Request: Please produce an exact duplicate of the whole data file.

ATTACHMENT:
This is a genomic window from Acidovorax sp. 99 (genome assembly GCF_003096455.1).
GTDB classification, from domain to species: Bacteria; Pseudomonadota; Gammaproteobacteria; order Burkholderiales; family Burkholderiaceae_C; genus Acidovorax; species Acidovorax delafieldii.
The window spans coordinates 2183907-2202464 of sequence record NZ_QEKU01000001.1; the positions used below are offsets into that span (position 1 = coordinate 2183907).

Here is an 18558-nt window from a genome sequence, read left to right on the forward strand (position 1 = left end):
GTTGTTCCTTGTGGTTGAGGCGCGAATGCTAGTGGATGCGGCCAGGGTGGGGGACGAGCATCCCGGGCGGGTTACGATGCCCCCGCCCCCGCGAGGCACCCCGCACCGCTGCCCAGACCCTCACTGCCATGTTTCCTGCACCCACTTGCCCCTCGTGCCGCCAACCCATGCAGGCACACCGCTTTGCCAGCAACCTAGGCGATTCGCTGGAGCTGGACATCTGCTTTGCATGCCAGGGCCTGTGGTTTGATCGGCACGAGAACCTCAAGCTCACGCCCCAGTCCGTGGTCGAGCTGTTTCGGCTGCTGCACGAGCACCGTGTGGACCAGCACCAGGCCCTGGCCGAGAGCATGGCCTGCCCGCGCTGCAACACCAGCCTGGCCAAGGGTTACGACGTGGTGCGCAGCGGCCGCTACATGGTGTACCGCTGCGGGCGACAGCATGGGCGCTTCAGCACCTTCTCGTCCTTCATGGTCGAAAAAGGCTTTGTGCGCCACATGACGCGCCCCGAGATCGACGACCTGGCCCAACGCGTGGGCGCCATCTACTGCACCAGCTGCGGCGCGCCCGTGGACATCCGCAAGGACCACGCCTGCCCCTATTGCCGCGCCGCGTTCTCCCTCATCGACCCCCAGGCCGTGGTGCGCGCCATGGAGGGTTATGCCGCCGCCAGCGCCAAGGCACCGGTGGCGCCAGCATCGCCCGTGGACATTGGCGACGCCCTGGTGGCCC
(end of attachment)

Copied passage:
This is a genomic window from Acidovorax sp. 99 (genome assembly GCF_003096455.1).
GTDB classification, from domain to species: Bacteria; Pseudomonadota; Gammaproteobacteria; order Burkholderiales; family Burkholderiaceae_C; genus Acidovorax; species Acidovorax delafieldii.
The window spans coordinates 2183907-2202464 of sequence record NZ_QEKU01000001.1; the positions used below are offsets into that span (position 1 = coordinate 2183907).

Here is an 18558-nt window from a genome sequence, read left to right on the forward strand (position 1 = left end):
GTTGTTCCTTGTGGTTGAGGCGCGAATGCTAGTGGATGCGGCCAGGGTGGGGGACGAGCATCCCGGGCGGGTTACGATGCCCCCGCCCCCGCGAGGCACCCCGCACCGCTGCCCAGACCCTCACTGCCATGTTTCCTGCACCCACTTGCCCCTCGTGCCGCCAACCCATGCAGGCACACCGCTTTGCCAGCAACCTAGGCGATTCGCTGGAGCTGGACATCTGCTTTGCATGCCAGGGCCTGTGGTTTGATCGGCACGAGAACCTCAAGCTCACGCCCCAGTCCGTGGTCGAGCTGTTTCGGCTGCTGCACGAGCACCGTGTGGACCAGCACCAGGCCCTGGCCGAGAGCATGGCCTGCCCGCGCTGCAACACCAGCCTGGCCAAGGGTTACGACGTGGTGCGCAGCGGCCGCTACATGGTGTACCGCTGCGGGCGACAGCATGGGCGCTTCAGCACCTTCTCGTCCTTCATGGTCGAAAAAGGCTTTGTGCGCCACATGACGCGCCCCGAGATCGACGACCTGGCCCAACGCGTGGGCGCCATCTACTGCACCAGCTGCGGCGCGCCCGTGGACATCCGCAAGGACCACGCCTGCCCCTATTGCCGCGCCGCGTTCTCCCTCATCGACCCCCAGGCCGTGGTGCGCGCCATGGAGGGTTATGCCGCCGCCAGCGCCAAGGCACCGGTGGCGCCAGCATCGCCCGTGGACATTGGCGACGCCCTGGTGGCCC